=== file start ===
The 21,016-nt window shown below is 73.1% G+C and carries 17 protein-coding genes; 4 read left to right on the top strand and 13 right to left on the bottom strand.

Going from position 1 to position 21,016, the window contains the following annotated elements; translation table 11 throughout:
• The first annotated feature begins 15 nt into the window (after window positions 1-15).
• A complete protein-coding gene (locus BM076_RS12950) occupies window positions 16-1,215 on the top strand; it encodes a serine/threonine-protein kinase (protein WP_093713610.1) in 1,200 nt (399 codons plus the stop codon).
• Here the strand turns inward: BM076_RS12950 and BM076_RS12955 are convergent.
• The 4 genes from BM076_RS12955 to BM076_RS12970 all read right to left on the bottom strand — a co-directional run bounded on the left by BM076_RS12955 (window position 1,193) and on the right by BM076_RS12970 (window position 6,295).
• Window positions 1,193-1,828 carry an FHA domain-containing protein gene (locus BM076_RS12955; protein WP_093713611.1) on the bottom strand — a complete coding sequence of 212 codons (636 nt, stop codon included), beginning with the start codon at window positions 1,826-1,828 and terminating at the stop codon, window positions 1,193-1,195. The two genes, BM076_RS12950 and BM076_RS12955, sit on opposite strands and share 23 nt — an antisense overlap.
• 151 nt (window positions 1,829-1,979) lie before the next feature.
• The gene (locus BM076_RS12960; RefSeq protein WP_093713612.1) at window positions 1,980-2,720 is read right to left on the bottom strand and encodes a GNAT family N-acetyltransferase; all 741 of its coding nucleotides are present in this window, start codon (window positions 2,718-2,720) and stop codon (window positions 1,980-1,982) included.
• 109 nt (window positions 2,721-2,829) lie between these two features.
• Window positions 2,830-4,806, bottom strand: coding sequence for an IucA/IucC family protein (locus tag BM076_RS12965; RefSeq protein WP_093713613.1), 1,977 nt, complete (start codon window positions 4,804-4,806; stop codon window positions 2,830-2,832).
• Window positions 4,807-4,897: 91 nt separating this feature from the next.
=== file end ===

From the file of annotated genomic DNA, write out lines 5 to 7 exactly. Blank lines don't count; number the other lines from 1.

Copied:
• Here the strand turns inward: BM076_RS12950 and BM076_RS12955 are convergent.
• The 4 genes from BM076_RS12955 to BM076_RS12970 all read right to left on the bottom strand — a co-directional run bounded on the left by BM076_RS12955 (window position 1,193) and on the right by BM076_RS12970 (window position 6,295).
• Window positions 1,193-1,828 carry an FHA domain-containing protein gene (locus BM076_RS12955; protein WP_093713611.1) on the bottom strand — a complete coding sequence of 212 codons (636 nt, stop codon included), beginning with the start codon at window positions 1,826-1,828 and terminating at the stop codon, window positions 1,193-1,195. The two genes, BM076_RS12950 and BM076_RS12955, sit on opposite strands and share 23 nt — an antisense overlap.